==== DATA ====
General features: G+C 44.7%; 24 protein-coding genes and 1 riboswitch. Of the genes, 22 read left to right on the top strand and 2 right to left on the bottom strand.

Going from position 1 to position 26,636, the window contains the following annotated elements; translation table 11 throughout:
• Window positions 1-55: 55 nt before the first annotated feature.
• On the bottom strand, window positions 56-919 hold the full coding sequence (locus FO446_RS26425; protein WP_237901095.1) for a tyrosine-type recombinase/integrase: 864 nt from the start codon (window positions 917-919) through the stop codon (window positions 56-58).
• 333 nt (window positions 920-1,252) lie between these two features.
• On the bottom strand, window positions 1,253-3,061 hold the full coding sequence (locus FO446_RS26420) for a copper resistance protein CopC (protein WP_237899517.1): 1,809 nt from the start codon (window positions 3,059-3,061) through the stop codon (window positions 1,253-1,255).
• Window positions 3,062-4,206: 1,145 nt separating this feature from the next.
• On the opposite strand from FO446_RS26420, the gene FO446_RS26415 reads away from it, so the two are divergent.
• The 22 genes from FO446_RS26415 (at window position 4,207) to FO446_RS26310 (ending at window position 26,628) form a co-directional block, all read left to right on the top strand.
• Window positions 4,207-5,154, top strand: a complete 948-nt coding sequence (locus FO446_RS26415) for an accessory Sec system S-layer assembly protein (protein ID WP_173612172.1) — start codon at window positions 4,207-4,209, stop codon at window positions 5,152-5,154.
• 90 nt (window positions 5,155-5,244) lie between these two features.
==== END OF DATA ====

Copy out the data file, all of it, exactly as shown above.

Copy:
General features: G+C 44.7%; 24 protein-coding genes and 1 riboswitch. Of the genes, 22 read left to right on the top strand and 2 right to left on the bottom strand.

Going from position 1 to position 26,636, the window contains the following annotated elements; translation table 11 throughout:
• Window positions 1-55: 55 nt before the first annotated feature.
• On the bottom strand, window positions 56-919 hold the full coding sequence (locus FO446_RS26425; protein WP_237901095.1) for a tyrosine-type recombinase/integrase: 864 nt from the start codon (window positions 917-919) through the stop codon (window positions 56-58).
• 333 nt (window positions 920-1,252) lie between these two features.
• On the bottom strand, window positions 1,253-3,061 hold the full coding sequence (locus FO446_RS26420) for a copper resistance protein CopC (protein WP_237899517.1): 1,809 nt from the start codon (window positions 3,059-3,061) through the stop codon (window positions 1,253-1,255).
• Window positions 3,062-4,206: 1,145 nt separating this feature from the next.
• On the opposite strand from FO446_RS26420, the gene FO446_RS26415 reads away from it, so the two are divergent.
• The 22 genes from FO446_RS26415 (at window position 4,207) to FO446_RS26310 (ending at window position 26,628) form a co-directional block, all read left to right on the top strand.
• Window positions 4,207-5,154, top strand: a complete 948-nt coding sequence (locus FO446_RS26415) for an accessory Sec system S-layer assembly protein (protein ID WP_173612172.1) — start codon at window positions 4,207-4,209, stop codon at window positions 5,152-5,154.
• 90 nt (window positions 5,155-5,244) lie between these two features.